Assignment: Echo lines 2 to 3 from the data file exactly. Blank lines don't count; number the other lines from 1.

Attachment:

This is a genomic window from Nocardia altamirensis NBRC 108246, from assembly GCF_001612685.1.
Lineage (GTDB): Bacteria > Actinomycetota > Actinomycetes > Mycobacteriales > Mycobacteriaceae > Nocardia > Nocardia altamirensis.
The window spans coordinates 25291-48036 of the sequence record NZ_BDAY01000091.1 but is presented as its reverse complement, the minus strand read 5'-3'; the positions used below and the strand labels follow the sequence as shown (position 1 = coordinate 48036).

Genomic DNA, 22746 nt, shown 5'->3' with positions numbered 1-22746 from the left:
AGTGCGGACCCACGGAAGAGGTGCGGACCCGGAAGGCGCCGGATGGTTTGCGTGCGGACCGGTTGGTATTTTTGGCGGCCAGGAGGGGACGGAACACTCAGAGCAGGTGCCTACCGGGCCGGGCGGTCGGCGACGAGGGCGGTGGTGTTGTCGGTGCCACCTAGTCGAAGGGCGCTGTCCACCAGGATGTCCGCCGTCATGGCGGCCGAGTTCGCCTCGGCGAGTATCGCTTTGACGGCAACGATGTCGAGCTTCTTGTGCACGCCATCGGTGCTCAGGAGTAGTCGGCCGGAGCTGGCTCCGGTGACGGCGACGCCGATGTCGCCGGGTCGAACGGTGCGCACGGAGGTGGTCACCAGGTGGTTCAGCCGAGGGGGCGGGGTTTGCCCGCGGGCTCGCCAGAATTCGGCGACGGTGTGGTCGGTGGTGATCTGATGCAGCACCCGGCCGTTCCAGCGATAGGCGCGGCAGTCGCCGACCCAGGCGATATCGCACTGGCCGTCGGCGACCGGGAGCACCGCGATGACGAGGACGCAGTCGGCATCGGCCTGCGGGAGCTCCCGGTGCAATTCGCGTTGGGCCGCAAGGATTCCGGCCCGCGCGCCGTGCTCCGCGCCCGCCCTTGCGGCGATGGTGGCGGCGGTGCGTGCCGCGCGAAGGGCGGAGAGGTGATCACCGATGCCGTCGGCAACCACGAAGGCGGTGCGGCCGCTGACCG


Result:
Lineage (GTDB): Bacteria > Actinomycetota > Actinomycetes > Mycobacteriales > Mycobacteriaceae > Nocardia > Nocardia altamirensis.
The window spans coordinates 25291-48036 of the sequence record NZ_BDAY01000091.1 but is presented as its reverse complement, the minus strand read 5'-3'; the positions used below and the strand labels follow the sequence as shown (position 1 = coordinate 48036).